9. Mark Todd riding at the Olympics.
The man who was officially named 'eventing rider of the century' makes a comeback on a horse named Gandalf. I write pony fiction but I couldn’t make that up if I tried...
10. My air tickets to Spain in September
Yesterday I spent four heavenly hours at a "monster" book fair that was fundraising for Variety. Think two massive rooms crammed with rows and rows of books for twenty cents and lots of very friendly old people. I ended up with a box full with great things, including a Tiffany album on vinyl, the novel of 70s film Love Story, Rosemary's Baby, a book about Goldie Hawn, and a copy of Fran Drescher’s now out of print biography, Enter Whining.
(BTW, doesn't her dress look similar to one Karen Walker did earlier this year?)
July 25, 2008
Equally favoured amongst Wellington bar snobs and patrons at my Dad's local in Fielding, Taakawa Ale is probably the most delicious beer I have ever tasted. Brewed in the Manawatu region by the independent Waituna breweries, Taakawa bills itself as NZ's first indigenous beer, due to the inclusion of the native kawakawa plant. Not only does Kawakawa lend the beer a slight Chi taste but many claim it allows you to drink Takaawa all night without even the thought of a hangover.
Nothing is more gorgeous than a road-side with a thick covering of Monet-come-to-life wildflowers; pretty, tough, dancing, messy, happy, crazy. It's pretty hard to find wildflowers that you can keep in a vase at home - after all, they should not be caged - but in Australia one of the best places to see them in their glory is the Grampians. Located west of Melbourne, Grampians contains a tiny township that swells in the spring when tourists flock to see hills and fields blanketed with beautiful native wildflowers. I couldn't find a picture of the spectacle so instead I'm including one from La Porte, Indiana, which is also famous for it's freewheeling fauna.
Bon Iver - Stacks
Why are the songs you never get sick of always the saddest? I can barely get through this knife-turning track without getting misty, which I think it has something to do with the fact it was on the recent season finale of House - the one where Amber died and I realised I was not in fact above crying during a prime-time television show.
An angry, chubby, jewish, ex alcoholic and bulimic who also happens to be a fantastic columnist at The Guardian (where else?!). I'm particularly enamoured with a recent piece in which she tracks down ex-boyfriends and writes about the experience with a frankness, lack of self-conciousness and maudlin desperation that's missing from so many "I am the Carrie Bradshaw of (insert city here)" newspaper columnists.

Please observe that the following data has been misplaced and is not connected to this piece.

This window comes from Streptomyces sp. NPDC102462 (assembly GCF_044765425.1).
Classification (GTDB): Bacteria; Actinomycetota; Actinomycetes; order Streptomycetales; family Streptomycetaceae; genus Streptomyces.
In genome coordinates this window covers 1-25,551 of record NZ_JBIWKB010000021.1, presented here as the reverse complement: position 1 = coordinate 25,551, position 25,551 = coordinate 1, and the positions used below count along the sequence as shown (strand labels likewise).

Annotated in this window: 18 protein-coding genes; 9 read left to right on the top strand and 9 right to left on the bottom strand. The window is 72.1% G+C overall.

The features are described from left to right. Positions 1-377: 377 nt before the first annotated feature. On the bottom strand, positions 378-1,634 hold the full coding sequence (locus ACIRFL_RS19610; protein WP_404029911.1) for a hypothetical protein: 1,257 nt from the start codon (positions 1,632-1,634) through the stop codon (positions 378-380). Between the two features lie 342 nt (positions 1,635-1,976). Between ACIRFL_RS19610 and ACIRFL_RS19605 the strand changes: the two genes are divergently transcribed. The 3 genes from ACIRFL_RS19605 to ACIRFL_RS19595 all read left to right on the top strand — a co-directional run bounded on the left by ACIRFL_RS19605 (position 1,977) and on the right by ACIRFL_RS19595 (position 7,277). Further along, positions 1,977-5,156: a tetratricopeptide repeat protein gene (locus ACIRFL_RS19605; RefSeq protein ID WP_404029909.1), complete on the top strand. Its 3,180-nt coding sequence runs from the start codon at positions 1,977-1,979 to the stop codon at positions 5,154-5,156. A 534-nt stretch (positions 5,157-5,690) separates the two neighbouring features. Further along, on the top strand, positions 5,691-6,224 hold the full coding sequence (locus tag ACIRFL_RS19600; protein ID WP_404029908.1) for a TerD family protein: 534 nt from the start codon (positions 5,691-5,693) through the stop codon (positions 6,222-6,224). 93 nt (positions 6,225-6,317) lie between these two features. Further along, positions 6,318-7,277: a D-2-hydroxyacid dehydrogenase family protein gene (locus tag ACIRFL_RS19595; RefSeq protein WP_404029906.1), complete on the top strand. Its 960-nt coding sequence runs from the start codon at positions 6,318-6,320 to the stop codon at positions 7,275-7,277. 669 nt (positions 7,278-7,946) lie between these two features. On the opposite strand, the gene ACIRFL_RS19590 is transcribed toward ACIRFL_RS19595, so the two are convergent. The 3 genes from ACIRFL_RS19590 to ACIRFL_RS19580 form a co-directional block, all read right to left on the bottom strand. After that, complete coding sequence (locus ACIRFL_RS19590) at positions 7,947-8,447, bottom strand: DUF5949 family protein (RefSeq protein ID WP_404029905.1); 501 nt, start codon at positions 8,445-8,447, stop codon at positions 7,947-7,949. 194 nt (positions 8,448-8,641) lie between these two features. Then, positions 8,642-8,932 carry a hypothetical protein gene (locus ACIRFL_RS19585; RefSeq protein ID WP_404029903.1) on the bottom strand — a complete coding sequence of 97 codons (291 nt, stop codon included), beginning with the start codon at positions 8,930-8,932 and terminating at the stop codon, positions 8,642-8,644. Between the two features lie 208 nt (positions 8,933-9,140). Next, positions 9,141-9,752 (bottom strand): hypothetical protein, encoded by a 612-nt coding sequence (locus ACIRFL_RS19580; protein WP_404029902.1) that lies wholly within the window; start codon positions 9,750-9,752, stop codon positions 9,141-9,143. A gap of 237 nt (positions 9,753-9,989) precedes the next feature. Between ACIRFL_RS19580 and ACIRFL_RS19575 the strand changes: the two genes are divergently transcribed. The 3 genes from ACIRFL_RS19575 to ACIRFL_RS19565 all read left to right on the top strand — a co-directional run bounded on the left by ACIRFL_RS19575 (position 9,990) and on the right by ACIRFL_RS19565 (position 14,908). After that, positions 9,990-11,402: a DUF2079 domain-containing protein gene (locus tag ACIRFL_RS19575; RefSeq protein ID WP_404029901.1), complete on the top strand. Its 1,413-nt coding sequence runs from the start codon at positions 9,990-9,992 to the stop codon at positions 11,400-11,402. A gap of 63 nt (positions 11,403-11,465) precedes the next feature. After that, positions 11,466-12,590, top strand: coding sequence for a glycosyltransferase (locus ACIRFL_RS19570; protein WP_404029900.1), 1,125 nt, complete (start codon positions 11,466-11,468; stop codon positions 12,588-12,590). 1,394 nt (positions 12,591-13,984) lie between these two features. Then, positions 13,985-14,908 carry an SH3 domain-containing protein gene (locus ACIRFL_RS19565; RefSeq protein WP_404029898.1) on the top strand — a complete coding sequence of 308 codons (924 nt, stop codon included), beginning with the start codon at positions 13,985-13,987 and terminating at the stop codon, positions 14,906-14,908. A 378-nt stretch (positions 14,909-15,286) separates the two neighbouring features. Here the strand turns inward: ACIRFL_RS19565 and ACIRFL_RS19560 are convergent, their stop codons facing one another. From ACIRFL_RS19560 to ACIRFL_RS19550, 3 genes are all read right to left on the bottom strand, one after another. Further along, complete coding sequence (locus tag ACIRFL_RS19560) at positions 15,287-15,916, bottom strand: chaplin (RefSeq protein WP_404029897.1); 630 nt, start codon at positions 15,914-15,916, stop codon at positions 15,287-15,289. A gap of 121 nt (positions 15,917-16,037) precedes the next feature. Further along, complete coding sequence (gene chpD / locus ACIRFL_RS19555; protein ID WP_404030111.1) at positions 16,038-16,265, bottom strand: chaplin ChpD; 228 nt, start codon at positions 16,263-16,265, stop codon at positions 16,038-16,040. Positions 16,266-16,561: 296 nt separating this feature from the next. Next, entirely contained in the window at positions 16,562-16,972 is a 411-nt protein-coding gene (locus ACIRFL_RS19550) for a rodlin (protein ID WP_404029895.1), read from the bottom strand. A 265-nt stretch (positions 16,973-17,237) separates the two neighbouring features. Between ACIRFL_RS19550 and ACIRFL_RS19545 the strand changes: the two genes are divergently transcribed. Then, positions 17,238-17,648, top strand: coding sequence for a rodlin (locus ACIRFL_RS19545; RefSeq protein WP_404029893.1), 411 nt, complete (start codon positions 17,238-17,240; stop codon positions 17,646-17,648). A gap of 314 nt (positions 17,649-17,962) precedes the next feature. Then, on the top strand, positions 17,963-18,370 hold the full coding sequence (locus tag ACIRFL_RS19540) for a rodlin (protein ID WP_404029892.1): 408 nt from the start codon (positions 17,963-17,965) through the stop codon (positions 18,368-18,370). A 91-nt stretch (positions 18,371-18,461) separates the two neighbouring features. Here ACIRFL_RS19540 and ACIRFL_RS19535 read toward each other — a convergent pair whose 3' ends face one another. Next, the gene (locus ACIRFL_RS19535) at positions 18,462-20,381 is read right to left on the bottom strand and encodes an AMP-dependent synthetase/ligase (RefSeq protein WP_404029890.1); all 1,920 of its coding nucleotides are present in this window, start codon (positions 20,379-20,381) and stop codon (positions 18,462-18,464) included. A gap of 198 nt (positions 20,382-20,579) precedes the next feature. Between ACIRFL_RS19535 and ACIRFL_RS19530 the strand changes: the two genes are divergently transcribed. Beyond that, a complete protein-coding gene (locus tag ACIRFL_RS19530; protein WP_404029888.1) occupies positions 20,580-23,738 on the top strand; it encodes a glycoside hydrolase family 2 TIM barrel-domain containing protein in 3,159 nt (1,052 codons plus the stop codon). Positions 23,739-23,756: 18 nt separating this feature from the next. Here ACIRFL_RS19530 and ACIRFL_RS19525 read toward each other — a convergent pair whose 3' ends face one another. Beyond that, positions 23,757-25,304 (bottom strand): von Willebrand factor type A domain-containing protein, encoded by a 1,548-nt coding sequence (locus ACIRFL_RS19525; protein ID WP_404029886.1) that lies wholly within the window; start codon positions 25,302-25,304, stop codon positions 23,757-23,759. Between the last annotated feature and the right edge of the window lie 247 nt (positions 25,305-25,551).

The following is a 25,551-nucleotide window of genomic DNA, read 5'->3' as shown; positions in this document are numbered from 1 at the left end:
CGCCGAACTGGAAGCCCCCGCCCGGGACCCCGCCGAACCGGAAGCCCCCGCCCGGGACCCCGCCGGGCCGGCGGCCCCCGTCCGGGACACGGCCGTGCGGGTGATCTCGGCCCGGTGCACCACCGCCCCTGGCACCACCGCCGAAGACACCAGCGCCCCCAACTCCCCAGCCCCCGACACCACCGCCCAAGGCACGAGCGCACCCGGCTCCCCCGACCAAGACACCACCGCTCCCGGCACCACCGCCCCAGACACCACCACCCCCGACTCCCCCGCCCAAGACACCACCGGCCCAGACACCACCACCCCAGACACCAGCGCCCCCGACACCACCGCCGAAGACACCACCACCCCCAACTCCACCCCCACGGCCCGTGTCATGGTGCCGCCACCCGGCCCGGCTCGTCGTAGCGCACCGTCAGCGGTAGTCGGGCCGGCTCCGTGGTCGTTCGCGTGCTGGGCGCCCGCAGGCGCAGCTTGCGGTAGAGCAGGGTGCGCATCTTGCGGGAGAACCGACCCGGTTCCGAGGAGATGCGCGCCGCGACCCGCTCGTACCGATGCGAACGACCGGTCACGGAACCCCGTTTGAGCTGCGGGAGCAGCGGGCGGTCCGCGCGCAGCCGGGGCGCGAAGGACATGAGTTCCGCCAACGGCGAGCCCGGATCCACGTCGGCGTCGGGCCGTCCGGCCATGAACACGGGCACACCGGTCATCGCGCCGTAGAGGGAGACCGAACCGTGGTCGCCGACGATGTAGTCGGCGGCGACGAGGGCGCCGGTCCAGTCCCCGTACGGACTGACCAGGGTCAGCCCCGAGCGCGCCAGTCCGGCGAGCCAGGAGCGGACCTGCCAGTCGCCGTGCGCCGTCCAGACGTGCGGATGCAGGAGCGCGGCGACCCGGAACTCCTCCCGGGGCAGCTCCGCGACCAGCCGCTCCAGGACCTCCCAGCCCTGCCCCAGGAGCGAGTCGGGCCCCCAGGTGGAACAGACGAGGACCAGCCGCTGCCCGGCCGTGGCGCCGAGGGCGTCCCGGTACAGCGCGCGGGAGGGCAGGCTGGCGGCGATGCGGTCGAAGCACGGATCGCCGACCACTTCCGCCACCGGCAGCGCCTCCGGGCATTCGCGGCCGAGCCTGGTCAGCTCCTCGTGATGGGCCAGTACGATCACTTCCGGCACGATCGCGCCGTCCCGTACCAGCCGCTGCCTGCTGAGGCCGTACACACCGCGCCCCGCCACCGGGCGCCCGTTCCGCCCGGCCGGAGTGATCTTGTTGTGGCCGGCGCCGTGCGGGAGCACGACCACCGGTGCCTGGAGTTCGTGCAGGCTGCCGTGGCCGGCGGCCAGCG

Berny Demore Shoes
Also known as a cherimoya, this voluptuous, fleshy, ice-cream-flavoured fruit was once gushed over by Mark Twain as "the most delicious food known to man" and I say aye to that brother. Although native to Peru, the custard apple is readily available in Australia - during the winter months you can head to Haymarket and find cherimoya the size of footballs. My tip is to put one in the freezer for a couple of hours; the texture becomes almost identical to gelato. Nom nom.
I recently died my hair a copper-penny shade of red (meaning I have now been every hair colour that John Freida makes shampoo for) and though the upkeep is probably beyond my means and I now use intensive treatments in place of conditioner, I must say that it was worth it.
The Bell Jar
Often cited as Catcher in the Rye for the fairer sex, The Bell Jar is a most emotive and affecting coming-of-age story that will stick with any creative young thing prone to a bit of obsessive thought and such. Based on her own adolescence and written under the pseudonym Victoria Lucas, The Bell Jar was Sylvia Plath's first and last novel - Plath killed herself a month after it was first published.
Anna Hoffman is a famous figure in Auckland; a witch who, as a 16 year old in the 1950's stowed away on a ship to Sydney, where she a enjoyed bohemian lifestyle and several arrest for vagrancy and mischief. Anna was also the first person in new Zealand to be arrested for selling marijuana - way back in 1960! Anna still wears her hair in two white, waist-length plaits and has also released two absolutely fascinating memoirs.
OPI French Collection
We just received a few colours in the office, one of which was "Louvre me, Louvre me not"; the sexiest, richest shade of purple my nails have ever had the pleasure of wearing.